Citizen Journalism

As I think about ways to expand the Hydroville Curricula to other audiences, such as community colleges, I also think about how to adapt it to give students technology skills that will help them in their careers.  Since Hydroville is about understanding and solving on real-life enviromental health problems in the community, it seems a worthwhile assignment would be to foster students to share real-life environmental health stories to their communities using video, audio, blogs, and even virtual worlds like Second Life.

Educause has a written a worthy article called, 7 Things You Should Know About Citizen Journalism.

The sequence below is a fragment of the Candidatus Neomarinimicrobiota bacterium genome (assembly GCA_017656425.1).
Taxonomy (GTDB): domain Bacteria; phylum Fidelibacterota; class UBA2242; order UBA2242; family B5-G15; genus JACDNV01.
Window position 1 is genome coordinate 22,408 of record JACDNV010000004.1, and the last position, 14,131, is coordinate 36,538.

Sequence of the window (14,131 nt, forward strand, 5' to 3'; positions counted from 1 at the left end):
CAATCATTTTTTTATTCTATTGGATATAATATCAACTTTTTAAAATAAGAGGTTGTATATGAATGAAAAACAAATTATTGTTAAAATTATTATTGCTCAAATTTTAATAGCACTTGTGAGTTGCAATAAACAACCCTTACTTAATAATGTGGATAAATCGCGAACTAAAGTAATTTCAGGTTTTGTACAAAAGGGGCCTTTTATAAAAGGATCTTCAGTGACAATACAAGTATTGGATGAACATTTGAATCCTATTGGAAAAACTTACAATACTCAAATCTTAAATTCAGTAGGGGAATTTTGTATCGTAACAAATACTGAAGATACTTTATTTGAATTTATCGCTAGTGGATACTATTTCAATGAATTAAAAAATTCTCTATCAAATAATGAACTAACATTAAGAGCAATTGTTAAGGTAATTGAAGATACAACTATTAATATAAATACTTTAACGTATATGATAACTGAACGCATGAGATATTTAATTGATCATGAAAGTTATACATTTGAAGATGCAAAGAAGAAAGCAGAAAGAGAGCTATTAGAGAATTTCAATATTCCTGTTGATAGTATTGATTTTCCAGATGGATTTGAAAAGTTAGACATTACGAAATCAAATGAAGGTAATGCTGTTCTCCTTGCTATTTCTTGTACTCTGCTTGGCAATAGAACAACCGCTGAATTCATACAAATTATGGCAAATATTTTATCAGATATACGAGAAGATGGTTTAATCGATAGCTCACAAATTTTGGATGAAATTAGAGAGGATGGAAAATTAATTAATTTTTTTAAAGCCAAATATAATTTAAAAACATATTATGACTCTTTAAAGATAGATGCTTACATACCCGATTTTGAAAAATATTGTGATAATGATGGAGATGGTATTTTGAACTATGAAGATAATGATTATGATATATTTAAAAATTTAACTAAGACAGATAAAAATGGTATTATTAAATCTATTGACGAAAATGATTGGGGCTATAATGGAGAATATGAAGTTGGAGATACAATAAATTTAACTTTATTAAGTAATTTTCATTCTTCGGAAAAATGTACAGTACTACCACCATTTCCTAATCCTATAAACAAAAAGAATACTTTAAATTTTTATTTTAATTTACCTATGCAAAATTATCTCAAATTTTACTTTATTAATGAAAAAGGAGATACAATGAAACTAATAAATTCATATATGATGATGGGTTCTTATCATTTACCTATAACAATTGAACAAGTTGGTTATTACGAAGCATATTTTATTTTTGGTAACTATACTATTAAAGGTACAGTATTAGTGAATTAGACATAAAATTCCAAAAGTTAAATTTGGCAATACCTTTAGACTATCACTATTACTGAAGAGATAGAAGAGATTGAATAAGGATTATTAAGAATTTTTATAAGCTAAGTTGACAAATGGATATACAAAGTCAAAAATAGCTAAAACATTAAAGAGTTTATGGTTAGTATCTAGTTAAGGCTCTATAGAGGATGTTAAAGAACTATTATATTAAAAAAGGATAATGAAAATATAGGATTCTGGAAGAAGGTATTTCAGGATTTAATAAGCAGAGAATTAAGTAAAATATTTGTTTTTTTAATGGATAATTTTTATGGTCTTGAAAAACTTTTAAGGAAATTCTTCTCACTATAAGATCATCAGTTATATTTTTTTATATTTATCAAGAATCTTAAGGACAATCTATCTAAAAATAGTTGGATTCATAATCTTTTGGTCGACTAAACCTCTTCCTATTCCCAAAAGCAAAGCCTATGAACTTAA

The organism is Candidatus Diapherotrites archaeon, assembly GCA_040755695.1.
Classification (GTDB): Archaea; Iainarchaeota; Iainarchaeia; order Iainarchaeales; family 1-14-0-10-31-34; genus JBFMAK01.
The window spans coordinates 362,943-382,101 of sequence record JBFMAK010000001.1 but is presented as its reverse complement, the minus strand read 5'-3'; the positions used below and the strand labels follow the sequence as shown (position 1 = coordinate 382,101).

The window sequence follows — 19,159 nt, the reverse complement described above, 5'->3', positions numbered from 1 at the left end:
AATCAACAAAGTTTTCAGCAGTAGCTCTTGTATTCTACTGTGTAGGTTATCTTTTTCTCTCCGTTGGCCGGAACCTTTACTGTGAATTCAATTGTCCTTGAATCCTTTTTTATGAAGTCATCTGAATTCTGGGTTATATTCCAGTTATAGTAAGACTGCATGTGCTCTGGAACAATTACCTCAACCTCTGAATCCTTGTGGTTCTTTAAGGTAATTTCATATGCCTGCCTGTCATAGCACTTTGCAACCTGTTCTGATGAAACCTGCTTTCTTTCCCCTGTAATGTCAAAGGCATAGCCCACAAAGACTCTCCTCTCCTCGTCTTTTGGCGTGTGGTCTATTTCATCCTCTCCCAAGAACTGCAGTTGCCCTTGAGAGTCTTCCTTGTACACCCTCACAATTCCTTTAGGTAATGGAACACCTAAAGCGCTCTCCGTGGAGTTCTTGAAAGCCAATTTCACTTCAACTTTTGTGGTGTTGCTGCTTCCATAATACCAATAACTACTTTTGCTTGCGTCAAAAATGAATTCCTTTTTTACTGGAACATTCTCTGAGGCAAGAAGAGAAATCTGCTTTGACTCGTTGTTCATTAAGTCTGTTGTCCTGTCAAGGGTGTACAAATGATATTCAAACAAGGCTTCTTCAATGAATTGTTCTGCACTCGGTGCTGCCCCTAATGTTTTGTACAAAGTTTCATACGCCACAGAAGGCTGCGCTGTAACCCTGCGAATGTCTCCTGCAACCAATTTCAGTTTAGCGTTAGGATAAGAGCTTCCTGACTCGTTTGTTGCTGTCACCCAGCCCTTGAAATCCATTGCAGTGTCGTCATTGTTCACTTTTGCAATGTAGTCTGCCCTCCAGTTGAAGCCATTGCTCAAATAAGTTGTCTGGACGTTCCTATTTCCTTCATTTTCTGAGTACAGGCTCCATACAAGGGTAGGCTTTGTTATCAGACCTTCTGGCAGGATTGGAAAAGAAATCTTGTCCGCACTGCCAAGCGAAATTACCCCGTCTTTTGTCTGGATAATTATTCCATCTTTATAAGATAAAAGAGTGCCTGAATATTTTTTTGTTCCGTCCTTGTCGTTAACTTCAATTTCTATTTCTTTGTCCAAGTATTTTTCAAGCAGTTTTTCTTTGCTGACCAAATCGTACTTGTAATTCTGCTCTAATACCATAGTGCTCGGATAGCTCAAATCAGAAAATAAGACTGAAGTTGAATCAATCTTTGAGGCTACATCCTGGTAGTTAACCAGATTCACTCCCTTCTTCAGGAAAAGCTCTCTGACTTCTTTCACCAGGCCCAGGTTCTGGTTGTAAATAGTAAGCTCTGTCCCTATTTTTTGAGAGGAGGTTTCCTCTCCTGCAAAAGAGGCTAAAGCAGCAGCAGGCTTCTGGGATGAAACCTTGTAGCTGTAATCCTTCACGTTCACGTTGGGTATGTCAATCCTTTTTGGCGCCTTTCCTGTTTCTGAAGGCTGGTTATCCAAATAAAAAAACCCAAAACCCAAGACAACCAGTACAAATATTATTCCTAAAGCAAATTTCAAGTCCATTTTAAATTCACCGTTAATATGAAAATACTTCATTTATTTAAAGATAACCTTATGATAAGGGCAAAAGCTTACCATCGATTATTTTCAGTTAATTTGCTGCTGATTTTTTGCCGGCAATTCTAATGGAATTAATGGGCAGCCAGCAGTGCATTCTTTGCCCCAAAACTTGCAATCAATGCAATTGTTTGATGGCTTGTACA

What are the implications for teaching and learning? An important corollary to learning how specific applications work, such as video-capture and online publishing tools, is understanding how the products of those tools can be used to present a particular version of a story. Citizen journalism encourages students to think critically about what it means to be unbiased, to present competing viewpoints, and to earn readers’ trust. It also forces students to consider what separates a mere anecdote from a legitimate news story. Participating as citizen journalists can help students hone their media literacy skills, making those students better able to assess online information and use it in appropriate ways. Citizen journalism gives students the opportunity to receive community feedback on their contributions, helping them gauge their comprehension of a subject, and it provides students with authentic learning tasks, engaging with communities of users beyond the walls of the classroom.


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